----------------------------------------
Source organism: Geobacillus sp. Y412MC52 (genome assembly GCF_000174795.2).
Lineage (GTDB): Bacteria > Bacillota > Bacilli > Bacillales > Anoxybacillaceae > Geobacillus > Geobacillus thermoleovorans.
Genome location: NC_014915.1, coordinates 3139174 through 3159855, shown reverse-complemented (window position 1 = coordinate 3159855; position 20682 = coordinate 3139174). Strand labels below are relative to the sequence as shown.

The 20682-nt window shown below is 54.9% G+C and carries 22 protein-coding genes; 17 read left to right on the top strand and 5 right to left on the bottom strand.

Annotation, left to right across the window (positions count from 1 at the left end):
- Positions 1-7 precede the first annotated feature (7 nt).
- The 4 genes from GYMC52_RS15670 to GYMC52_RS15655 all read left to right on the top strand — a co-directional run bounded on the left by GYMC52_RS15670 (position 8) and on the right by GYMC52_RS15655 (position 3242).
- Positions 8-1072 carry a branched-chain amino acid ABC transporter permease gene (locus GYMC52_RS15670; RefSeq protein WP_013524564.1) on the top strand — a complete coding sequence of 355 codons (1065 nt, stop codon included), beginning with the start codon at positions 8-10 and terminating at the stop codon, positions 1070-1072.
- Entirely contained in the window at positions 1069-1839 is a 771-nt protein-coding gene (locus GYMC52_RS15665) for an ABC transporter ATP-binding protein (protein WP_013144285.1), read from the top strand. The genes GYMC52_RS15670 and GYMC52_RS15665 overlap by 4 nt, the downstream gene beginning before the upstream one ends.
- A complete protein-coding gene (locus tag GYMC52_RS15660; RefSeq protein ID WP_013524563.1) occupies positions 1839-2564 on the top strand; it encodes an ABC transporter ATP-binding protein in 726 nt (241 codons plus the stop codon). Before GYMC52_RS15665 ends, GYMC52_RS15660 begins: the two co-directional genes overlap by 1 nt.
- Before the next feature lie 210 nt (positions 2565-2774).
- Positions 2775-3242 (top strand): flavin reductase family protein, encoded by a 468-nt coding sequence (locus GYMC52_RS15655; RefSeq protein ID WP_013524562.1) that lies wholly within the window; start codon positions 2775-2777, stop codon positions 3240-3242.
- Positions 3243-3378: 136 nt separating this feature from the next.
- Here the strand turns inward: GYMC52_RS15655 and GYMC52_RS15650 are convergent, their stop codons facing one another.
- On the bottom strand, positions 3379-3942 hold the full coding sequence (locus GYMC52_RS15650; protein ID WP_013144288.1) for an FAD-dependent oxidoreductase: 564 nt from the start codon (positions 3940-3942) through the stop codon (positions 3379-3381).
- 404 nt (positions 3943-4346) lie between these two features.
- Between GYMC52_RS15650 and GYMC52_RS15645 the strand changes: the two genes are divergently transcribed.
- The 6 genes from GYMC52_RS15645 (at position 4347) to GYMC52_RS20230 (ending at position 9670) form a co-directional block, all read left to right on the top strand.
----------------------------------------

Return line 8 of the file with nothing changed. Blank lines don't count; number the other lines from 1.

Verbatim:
- Positions 8-1072 carry a branched-chain amino acid ABC transporter permease gene (locus GYMC52_RS15670; RefSeq protein WP_013524564.1) on the top strand — a complete coding sequence of 355 codons (1065 nt, stop codon included), beginning with the start codon at positions 8-10 and terminating at the stop codon, positions 1070-1072.